Legal Deal Structure

A question in every M&A deal is whether the transaction should be structured as an asset or stock sale. In this section, I’ll define these terms and then go over some of the key differences between these two transaction structures. 

Asset Sale

Most buyers prefer an asset deal due to the lower level of perceived risk inherent in such a structure. In a stock sale, the buyer inherits all your liabilities, which include any unknown liabilities, which are commonly called contingent liabilities. In an asset sale, the buyer only inherits those liabilities the buyer explicitly agrees to assume in the purchase agreement, along with successor liabilities, which the buyer assumes via statutory law and the parties therefore can’t avoid regardless of the form of the transaction. As a result of the reduced potential for risk, the reps and warranties can be more narrow in scope in an asset sale than in a stock sale.

In an asset sale, the buyer purchases the individual assets of the business from you, and you will retain ownership of your entity after closing. 

The Purchase Agreement used in an asset sale is normally called an Asset Purchase Agreement (APA) and is often used synonymously with a Definitive Purchase Agreement. The only difference is that the former includes an indication that the purchase is structured as an asset sale.

Also, in an asset sale, your assets and liabilities are transferred to the buyer individually. The buyer forms an entity, and that entity purchases the individual assets of your company. The parties then jointly decide which assets and liabilities are included in that transfer. The sale usually covers all hard assets necessary to operate the business and long-term liabilities are seldom assumed by the buyer.

If the value of a business is less than $100 million, chances are the deal will be structured as an asset sale. From the buyer’s viewpoint, an asset sale is more desirable due to certain tax advantages and the avoidance of any unknown legal risks (i.e., contingent liabilities) associated with your entity. From your viewpoint, asset sales are usually less desirable because the taxes due on a sale structured as an asset sale can be significantly higher than if the sale were structured as a stock sale.

If the value of a business is less than $100 million, chances are the deal will be structured as an asset sale.

Stock Sale

If a buyer acquires the stock in your entity, they will inherit all your liabilities, whether known or unknown (i.e., contingent). As a result, reps and warranties in stock deals are broader in scope than in asset deals due to the greater level of risk present. If your transaction is structured as a stock deal, the purchase agreement will customarily include representations regarding the capitalization and liabilities the buyer will be inheriting.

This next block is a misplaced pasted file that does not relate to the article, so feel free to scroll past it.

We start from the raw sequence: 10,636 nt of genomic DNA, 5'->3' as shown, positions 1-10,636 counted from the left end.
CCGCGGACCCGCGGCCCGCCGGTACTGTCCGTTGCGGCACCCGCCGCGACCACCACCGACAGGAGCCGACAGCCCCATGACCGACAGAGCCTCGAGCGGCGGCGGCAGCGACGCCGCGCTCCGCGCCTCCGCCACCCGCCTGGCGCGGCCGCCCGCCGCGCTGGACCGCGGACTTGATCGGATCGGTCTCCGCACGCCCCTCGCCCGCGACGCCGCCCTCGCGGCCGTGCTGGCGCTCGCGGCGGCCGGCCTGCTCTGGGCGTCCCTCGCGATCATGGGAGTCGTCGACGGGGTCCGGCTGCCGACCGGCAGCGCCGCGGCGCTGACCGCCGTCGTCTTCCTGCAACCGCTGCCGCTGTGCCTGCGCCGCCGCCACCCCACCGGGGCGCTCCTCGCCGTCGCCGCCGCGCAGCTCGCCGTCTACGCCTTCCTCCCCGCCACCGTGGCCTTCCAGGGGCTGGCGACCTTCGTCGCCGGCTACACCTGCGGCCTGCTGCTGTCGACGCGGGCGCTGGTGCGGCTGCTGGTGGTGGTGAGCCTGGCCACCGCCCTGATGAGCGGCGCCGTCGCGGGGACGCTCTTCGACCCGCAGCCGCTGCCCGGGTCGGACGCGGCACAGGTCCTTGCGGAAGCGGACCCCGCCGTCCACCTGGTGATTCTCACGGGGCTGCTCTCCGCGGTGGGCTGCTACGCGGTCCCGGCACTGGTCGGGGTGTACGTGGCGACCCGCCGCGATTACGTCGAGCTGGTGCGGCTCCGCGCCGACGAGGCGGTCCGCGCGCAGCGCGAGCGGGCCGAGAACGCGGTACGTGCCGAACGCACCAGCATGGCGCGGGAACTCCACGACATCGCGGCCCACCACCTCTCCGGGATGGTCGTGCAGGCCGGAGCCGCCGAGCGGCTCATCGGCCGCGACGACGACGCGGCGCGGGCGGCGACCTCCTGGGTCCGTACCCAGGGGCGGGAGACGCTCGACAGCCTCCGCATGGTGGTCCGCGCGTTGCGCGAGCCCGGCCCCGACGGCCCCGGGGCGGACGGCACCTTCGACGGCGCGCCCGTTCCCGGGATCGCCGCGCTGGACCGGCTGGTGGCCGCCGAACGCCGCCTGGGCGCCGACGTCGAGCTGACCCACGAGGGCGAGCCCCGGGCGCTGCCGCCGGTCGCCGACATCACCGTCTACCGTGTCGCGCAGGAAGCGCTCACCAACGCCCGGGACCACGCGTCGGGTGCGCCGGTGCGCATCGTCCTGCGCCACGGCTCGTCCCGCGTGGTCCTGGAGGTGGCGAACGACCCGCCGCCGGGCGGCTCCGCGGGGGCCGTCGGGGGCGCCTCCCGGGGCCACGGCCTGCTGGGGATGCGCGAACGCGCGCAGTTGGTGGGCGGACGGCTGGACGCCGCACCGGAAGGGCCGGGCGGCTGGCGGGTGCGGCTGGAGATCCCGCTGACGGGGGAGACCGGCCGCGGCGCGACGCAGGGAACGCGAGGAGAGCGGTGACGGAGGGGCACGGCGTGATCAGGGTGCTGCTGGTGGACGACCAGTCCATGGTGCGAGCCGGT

In a stock sale, the buyer purchases your entity, such as your corporation or LLC. By purchasing your entity, the buyer then owns the assets owned by your entity. 

The Purchase Agreement used in a stock sale is normally called a Stock Purchase Agreement (SPA) and is also synonymous with a Definitive Purchase Agreement. The name “Stock Purchase Agreement” indicates the transaction is a stock sale. Generally, in a stock sale, the Buyer acquires everything owned by your entity – including unknown liabilities.

Few transactions in the lower middle market are structured as stock sales. Buyers prefer to structure a transaction as a stock sale if they want to transfer something your entity owns that can’t be independently transferred. For example, some contracts are owned by an entity and can’t be transferred without the explicit permission of the counterparty. 

In those cases, structuring the transaction as a stock sale ensures these contracts are passed to the buyer, assuming the contract doesn’t state that a change in control requires the consent to an assignment of the contract, known as a “change in control provision.”

Most transactions aren’t structured as stock sales due to the potential for the buyer to assume contingent liabilities and because the buyer inherits the tax basis of your entity, with the exception of a 338(h)(10) election, which recharacterizes a stock purchase as an asset purchase for federal tax purposes. 

A contingent liability is a liability the buyer doesn’t know exists, so they don’t know what they’re inheriting. When they purchase the stock of a company, a number of unknown liabilities could exist, and they’ll assume liability for those issues when purchasing the entity. 

Note: Shares in an LLC are technically called “membership interests.” However, for the sake of simplicity, most parties refer to the transaction as a “stock” sale.

Reps and warranties in stock deals are more comprehensive than in asset deals. 

Successor Liability